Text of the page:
Screen Shot 2015-06-15 at 9.27.59 PM

Art By Sianna Stewart

With technology creating new mediums for a growing media landscape, the integrity of journalism must remain at the forefront of our thinking.

The role of media hasn’t changed much since America’s first tabloids were published more than 300 years ago. Stories ranged from military initiatives, partisan opinions, and more mundane matters like the weather. What has changed is the way in which media engages us and makes us feel about ourselves, those around us, and the world we live in today.

Today’s media landscape is often viewed as a minefield, filled with negative imagery, toxic messaging, and advertising disguised as editorial. Add in the multiple digital platforms at our disposal, and you have an infinite number of potentially nefarious communication channels to navigate. Yet, if we tread carefully, we can still find good content that informs us and provides insights that ignite discussion, broaden our views, and possibly create greater change.

Medill’s Integrated Marketing Communications Lecturer, Judy Ungar Franks, talks with both her undergraduate and graduate students about today’s media landscape as a system transforming from a state of chaos into a state of clarity. She explains that chaos, as defined in nature, is not negative but evolutionary and critical to a new re-ordered state: “If the media system stays at rest for too long, it becomes unhealthy and sick like any organism. This notion of moving from a media system of rest to a media system of chaos is necessary and helpful.”

The democratization of the media happened when consumers were offered a broader choice of what to read, where to read it, and how to engage with its content. Many say that this shift happened with the creation and expansion of digital media, but Franks disagrees by saying, “It wasn’t digital media that threw the system in chaos, but the proliferation of choices from different media sectors like print, television and radio. As soon as we had individual choices, it started to enable and empower audiences to select content that best served their needs.” Franks refers to this as “content economics,” where the content attracts the audience much more than the platform.

According to a 2014 American Press Institute Report, Americans choose to get their news from a variety of sources and devices. This research, conducted by the Media Insight Project (an initiative of the American Press Institute and the Associated Press-NORC Center for Public Affairs Research) not only debunks the notion that media consumption is divided along generational and political lines, but also that the nature of the news itself largely determines where people go to learn about the subject and the path that they take to obtain it. Topics such as politics, crime, sports, and culture dictate how the news is received regardless of the demographic. The report also suggests that Americans are becoming more comfortable using technology and sourcing stories directly from the mediums and devices that prove most useful to them.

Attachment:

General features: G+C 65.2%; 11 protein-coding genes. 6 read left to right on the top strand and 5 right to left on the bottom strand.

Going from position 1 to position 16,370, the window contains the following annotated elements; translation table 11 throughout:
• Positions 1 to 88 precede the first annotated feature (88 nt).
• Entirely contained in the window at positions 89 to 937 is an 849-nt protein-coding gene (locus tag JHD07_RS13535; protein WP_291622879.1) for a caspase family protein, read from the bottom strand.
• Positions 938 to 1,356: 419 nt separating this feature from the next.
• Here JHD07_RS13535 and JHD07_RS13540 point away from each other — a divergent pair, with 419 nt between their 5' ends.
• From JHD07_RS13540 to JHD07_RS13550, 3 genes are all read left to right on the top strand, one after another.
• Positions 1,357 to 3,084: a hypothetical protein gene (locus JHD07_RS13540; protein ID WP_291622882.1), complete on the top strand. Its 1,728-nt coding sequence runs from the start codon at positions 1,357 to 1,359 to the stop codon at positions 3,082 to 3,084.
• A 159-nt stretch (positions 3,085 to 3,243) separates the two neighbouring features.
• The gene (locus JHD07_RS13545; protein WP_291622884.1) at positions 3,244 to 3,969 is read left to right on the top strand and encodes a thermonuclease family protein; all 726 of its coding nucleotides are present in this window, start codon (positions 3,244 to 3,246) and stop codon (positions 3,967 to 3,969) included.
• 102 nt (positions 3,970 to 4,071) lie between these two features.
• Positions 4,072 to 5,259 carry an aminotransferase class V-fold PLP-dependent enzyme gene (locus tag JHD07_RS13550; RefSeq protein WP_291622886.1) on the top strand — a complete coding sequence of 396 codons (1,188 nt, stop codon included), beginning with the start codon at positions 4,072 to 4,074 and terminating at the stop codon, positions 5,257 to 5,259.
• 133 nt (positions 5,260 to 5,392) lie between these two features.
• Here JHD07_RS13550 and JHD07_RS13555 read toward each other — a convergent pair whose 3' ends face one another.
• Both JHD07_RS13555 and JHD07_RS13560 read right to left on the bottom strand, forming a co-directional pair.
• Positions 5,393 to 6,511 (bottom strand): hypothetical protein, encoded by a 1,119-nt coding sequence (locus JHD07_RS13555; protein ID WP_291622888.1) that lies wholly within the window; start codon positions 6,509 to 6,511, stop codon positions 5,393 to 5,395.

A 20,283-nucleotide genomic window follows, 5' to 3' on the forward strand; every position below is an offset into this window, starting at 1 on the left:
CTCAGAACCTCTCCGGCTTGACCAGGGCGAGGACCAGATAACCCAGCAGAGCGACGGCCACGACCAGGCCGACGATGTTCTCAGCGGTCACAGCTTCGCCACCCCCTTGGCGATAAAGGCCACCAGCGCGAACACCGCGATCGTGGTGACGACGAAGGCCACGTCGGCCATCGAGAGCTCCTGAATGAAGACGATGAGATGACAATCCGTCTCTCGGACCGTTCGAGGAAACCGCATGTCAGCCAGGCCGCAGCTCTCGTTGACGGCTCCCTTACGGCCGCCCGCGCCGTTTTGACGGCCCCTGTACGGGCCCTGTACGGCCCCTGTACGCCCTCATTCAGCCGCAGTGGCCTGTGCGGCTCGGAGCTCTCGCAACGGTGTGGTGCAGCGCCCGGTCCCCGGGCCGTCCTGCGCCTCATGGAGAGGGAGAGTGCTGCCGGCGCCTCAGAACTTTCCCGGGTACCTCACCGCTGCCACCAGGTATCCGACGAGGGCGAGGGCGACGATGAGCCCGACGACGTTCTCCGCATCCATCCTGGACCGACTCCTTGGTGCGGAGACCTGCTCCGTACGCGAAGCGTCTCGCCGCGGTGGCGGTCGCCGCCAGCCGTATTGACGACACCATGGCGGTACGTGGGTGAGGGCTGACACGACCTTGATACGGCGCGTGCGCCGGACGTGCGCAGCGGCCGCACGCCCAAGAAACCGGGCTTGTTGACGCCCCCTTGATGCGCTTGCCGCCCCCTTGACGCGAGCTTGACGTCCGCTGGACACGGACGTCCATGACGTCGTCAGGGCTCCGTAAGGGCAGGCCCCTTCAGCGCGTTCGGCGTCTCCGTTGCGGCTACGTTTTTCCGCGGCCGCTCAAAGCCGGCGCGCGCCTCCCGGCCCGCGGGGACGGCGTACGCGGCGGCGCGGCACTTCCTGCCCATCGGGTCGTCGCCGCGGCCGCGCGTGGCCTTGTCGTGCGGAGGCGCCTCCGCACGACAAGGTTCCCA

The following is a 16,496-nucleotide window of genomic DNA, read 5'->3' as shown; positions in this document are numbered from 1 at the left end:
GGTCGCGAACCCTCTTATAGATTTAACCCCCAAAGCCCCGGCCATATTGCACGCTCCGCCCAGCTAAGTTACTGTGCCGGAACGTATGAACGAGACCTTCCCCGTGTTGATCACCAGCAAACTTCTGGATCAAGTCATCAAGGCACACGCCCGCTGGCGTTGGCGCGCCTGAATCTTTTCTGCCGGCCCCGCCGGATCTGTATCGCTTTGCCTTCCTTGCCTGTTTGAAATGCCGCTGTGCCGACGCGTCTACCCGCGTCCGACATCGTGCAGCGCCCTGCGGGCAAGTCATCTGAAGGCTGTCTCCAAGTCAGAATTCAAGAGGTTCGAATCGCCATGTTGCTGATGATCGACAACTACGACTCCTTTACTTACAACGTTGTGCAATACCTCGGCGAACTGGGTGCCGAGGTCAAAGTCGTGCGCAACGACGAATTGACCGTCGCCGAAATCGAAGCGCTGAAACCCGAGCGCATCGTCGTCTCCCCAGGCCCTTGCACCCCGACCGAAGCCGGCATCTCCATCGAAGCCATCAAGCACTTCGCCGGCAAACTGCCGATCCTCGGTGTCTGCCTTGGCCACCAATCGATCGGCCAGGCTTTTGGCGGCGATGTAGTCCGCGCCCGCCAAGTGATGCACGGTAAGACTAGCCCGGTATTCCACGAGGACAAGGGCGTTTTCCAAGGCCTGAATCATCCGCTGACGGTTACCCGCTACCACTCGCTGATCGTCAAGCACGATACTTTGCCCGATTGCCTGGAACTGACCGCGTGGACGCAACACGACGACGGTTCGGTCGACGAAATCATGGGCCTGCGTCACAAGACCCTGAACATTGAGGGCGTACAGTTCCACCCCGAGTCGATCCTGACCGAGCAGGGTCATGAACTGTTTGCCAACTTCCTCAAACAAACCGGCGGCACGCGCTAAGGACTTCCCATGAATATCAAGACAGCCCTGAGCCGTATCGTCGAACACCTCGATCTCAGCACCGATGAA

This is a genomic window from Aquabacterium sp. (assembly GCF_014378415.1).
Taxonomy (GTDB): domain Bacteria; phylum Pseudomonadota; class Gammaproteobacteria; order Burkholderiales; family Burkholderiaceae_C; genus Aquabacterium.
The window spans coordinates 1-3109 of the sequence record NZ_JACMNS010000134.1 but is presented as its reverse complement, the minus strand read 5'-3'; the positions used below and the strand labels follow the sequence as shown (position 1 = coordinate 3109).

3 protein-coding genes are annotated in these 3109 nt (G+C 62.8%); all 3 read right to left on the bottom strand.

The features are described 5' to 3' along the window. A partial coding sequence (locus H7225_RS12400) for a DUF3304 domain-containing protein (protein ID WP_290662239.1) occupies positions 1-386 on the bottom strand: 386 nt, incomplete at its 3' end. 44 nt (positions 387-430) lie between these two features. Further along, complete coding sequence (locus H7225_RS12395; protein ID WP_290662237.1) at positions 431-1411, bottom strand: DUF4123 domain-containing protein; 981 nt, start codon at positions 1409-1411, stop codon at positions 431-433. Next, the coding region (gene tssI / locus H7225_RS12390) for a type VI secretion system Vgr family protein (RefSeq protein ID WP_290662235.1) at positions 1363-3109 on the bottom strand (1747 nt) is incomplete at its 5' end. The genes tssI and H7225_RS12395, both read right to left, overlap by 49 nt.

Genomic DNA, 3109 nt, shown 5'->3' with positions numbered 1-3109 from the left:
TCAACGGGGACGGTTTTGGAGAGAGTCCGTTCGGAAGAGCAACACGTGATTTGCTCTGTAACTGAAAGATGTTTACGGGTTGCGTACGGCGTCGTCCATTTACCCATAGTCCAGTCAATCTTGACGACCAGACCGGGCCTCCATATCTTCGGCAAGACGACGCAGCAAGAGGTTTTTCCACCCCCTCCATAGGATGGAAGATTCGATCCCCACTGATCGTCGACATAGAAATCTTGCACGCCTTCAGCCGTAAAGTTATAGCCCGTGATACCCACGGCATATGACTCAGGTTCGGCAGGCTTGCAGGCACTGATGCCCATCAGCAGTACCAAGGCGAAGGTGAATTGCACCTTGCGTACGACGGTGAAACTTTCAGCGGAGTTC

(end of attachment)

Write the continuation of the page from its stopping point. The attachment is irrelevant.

So, if people are consuming the news on multiple platforms using multiple channels and sources, then who’s vetting the contributors, monitoring their content, and ensuring that the standards and ethics of good journalism are applied?

Some prescribe to the notion that a new set of standards are required to accommodate digital media’s diverse content sites. Some say that it’s becoming increasingly difficult to impose journalism’s original code of ethics (accuracy, research, transparency, diverse sourcing, and unbiased reporting) to the immediacy of digital storytelling that relies on same-day deadlines and real-time reporting, which often utilizes citizen “journalists.”

Many journalism schools are responding and shifting their curriculum to contain coursework that includes digital storytelling and multimedia platforms. By the nature of the profession, ethics are more critical than ever.

Edward Wasserman, Dean of the Graduate School of Journalism at the University of California Berkeley, believes that his curriculum is meeting the needs of today’s journalists. “The first challenge with our students is to make sure that they can use the most appropriate and elegant technologies that are available for the story they want to tell. The harder part is to teach them to negotiate the informational landscape. It’s so rich with so many sources for reporters now. We’re making sure they are more skeptical interpreters of information now,” Wasserman says. “We try to differentiate what journalists do and what other people do, which is traffic topical information.”

It’s an exciting time for consumers (and journalists), as consumers are driving stories digitally by becoming the gatekeepers of information. The hope is that within the stories that we share, there are stories that provide positive reinforcement and propel change. Wasserman says, “I see a bright future for journalism. There’s a hunger for fact-based narrative and topical commentary, and the number of distribution channels out there can be more effective and more powerful than ever.”

Tips for Finding Good Stories
By Edward Wasserman

  1. Browse widely. There are some very interesting, fresh, and imaginative news-based sites. Some are fiercely experimental and are trying to devise different forms of storytelling.

  2. Spend time looking around the Internet and follow up on hyperlinks of sites that you already trust, which will expand your own news network and imagination.

  3. Look at overseas sites. There’s a tremendous amount of experimentation happening from people that are sending out information from highly controlled environments.

  4. The tools of making information go public have been universalized, and often stories are being shared before they’ve been edited, so it is up to the consumer to be cognizant and discerning.